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Manufacturing in 3D: It’s changing the rules and how you compete

Digital manufacturing is disrupting entire industry sectors, so be prepared to move quickly.

If you continue to see 3D manufacturing as theoretical, think again. It has been used to print everything from organs to custom footwear, and NASA even made a rocket engine injector from a 3D printer. However, most manufacturers haven’t looked at how they’ll incorporate digital manufacturing, much less begin to adopt it.

The push for personalized products, democratized innovation, rapid urbanization, changing demographics and sustainability are big trends that are changing our world, and the way work happens will dramatically change along with them. 3D manufacturing can help businesses navigate these trends by reducing time-to-market, improving inventory management, lowering logistics costs and increasing flexibility to meeting customer needs.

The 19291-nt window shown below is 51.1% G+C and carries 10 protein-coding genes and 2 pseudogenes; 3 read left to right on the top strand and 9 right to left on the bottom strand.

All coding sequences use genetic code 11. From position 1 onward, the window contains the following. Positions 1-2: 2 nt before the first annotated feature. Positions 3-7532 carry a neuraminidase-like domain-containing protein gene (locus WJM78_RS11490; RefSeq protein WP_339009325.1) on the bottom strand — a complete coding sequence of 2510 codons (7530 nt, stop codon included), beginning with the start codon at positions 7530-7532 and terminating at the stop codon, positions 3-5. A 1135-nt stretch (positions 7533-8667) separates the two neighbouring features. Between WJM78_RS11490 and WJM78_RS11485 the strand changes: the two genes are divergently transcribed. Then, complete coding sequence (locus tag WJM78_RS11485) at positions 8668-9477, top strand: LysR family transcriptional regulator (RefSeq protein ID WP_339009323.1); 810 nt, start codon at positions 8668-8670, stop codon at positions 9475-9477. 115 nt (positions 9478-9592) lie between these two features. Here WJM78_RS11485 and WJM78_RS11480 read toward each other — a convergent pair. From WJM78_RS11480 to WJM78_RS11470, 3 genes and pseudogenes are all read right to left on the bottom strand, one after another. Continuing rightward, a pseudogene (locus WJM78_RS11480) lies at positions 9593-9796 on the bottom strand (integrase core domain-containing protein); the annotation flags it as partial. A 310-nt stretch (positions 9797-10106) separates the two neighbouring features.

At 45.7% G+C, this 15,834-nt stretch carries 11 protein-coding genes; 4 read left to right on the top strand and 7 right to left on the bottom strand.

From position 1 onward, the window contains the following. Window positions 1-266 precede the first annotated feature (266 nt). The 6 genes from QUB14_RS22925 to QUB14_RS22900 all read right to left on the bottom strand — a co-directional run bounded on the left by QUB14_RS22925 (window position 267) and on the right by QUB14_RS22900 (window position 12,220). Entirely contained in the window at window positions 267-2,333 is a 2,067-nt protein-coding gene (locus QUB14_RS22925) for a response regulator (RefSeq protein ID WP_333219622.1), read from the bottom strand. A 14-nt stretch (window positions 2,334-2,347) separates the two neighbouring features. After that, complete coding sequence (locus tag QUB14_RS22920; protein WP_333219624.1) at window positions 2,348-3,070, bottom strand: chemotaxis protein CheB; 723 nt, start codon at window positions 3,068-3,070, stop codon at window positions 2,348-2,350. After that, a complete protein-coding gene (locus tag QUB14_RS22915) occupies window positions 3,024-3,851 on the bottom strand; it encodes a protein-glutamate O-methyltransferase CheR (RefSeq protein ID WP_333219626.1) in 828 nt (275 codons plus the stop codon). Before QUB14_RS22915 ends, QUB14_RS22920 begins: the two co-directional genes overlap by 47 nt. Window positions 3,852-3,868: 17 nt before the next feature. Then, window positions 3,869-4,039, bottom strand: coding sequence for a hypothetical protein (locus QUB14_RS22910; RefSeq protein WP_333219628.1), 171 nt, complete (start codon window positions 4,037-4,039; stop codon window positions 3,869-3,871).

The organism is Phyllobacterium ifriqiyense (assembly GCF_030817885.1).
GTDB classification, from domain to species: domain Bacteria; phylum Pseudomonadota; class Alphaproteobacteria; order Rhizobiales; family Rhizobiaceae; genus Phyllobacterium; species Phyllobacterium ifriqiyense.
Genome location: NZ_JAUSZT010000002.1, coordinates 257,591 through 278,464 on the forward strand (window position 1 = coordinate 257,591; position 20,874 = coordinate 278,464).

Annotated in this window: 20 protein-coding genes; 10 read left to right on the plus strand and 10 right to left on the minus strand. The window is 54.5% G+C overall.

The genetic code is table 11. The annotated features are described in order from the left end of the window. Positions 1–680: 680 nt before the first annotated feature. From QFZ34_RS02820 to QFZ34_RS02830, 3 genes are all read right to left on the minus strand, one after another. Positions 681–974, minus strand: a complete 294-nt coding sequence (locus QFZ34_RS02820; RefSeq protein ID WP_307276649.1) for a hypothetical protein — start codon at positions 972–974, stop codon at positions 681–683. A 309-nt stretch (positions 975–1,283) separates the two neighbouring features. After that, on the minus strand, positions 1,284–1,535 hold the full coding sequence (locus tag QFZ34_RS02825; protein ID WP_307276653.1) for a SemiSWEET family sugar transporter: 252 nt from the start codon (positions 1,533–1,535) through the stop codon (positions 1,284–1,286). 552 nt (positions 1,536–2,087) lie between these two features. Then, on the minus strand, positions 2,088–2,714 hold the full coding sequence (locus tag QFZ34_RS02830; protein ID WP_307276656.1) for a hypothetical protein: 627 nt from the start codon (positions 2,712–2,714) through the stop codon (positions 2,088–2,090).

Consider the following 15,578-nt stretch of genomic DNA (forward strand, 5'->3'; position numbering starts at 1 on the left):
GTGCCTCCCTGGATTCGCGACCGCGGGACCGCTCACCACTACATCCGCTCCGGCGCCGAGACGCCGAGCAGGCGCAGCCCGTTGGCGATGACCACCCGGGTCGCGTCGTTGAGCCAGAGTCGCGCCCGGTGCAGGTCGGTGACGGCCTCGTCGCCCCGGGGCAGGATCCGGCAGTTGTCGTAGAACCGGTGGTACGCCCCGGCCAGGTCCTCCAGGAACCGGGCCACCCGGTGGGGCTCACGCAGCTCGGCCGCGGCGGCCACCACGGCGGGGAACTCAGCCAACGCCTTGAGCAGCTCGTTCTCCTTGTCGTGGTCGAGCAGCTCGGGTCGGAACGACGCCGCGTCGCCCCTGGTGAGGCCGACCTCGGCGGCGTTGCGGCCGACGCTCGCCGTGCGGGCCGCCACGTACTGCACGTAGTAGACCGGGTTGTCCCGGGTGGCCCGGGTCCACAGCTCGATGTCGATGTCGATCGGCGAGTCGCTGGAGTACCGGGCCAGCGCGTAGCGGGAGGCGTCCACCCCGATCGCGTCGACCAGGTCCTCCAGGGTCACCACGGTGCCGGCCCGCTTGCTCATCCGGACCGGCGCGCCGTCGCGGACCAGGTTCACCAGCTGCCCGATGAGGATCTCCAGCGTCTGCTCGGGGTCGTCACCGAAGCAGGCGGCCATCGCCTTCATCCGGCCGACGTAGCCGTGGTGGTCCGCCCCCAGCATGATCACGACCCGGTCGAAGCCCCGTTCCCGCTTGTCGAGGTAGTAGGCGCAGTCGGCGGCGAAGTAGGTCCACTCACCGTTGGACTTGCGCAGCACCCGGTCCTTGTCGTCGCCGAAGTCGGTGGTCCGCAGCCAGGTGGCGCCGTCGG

Recognizing its enormous potential, many public-private collaborations across Canada encourage 3D printing adoption in industries such as aerospace, automotive, consumer packaged goods, telecommunications and healthcare. This, along with the most recent PLANT Manufacturers’ Outlook report, sets digital manufacturing as a primary area for investment.

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Metal 3D printing’s day is coming in automotive

The world is undergoing some radical transformations related to the concept of “motorized transport.” This term was once synonymous with the automobile and the internal combustion engine, along with the conventional infrastructure supporting this technology like asphalt roads, filling stations and repair shops.